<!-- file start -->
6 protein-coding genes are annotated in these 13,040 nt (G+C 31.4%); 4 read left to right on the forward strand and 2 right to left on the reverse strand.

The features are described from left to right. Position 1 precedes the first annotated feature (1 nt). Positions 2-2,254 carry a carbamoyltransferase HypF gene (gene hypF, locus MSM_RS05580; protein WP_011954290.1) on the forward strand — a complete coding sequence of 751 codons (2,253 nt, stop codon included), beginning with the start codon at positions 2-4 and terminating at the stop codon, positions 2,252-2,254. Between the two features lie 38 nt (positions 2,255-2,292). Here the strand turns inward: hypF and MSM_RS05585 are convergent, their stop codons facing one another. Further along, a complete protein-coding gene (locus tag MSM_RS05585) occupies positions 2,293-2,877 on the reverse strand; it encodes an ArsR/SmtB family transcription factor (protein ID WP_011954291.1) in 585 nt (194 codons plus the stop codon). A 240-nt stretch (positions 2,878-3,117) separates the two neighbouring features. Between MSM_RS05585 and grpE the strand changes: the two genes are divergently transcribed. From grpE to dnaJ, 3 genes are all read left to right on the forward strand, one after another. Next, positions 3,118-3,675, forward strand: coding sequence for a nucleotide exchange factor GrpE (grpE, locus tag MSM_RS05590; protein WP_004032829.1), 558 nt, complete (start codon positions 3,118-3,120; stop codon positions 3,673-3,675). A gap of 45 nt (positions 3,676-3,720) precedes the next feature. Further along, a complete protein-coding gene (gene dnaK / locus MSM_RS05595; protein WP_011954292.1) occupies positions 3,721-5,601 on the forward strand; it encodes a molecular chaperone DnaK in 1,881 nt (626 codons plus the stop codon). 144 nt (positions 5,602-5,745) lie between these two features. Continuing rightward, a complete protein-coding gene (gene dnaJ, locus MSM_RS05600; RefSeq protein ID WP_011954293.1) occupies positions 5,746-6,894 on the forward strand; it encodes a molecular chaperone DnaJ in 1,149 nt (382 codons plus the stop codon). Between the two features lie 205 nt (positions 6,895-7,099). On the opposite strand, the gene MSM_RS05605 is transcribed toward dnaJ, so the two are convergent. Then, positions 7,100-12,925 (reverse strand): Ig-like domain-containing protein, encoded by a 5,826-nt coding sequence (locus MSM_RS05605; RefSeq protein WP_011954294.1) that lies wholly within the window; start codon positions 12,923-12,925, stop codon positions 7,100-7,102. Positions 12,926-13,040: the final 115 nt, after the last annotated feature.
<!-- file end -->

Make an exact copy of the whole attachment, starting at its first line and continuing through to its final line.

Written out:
6 protein-coding genes are annotated in these 13,040 nt (G+C 31.4%); 4 read left to right on the forward strand and 2 right to left on the reverse strand.

The features are described from left to right. Position 1 precedes the first annotated feature (1 nt). Positions 2-2,254 carry a carbamoyltransferase HypF gene (gene hypF, locus MSM_RS05580; protein WP_011954290.1) on the forward strand — a complete coding sequence of 751 codons (2,253 nt, stop codon included), beginning with the start codon at positions 2-4 and terminating at the stop codon, positions 2,252-2,254. Between the two features lie 38 nt (positions 2,255-2,292). Here the strand turns inward: hypF and MSM_RS05585 are convergent, their stop codons facing one another. Further along, a complete protein-coding gene (locus tag MSM_RS05585) occupies positions 2,293-2,877 on the reverse strand; it encodes an ArsR/SmtB family transcription factor (protein ID WP_011954291.1) in 585 nt (194 codons plus the stop codon). A 240-nt stretch (positions 2,878-3,117) separates the two neighbouring features. Between MSM_RS05585 and grpE the strand changes: the two genes are divergently transcribed. From grpE to dnaJ, 3 genes are all read left to right on the forward strand, one after another. Next, positions 3,118-3,675, forward strand: coding sequence for a nucleotide exchange factor GrpE (grpE, locus tag MSM_RS05590; protein WP_004032829.1), 558 nt, complete (start codon positions 3,118-3,120; stop codon positions 3,673-3,675). A gap of 45 nt (positions 3,676-3,720) precedes the next feature. Further along, a complete protein-coding gene (gene dnaK / locus MSM_RS05595; protein WP_011954292.1) occupies positions 3,721-5,601 on the forward strand; it encodes a molecular chaperone DnaK in 1,881 nt (626 codons plus the stop codon). 144 nt (positions 5,602-5,745) lie between these two features. Continuing rightward, a complete protein-coding gene (gene dnaJ, locus MSM_RS05600; RefSeq protein ID WP_011954293.1) occupies positions 5,746-6,894 on the forward strand; it encodes a molecular chaperone DnaJ in 1,149 nt (382 codons plus the stop codon). Between the two features lie 205 nt (positions 6,895-7,099). On the opposite strand, the gene MSM_RS05605 is transcribed toward dnaJ, so the two are convergent. Then, positions 7,100-12,925 (reverse strand): Ig-like domain-containing protein, encoded by a 5,826-nt coding sequence (locus MSM_RS05605; RefSeq protein WP_011954294.1) that lies wholly within the window; start codon positions 12,923-12,925, stop codon positions 7,100-7,102. Positions 12,926-13,040: the final 115 nt, after the last annotated feature.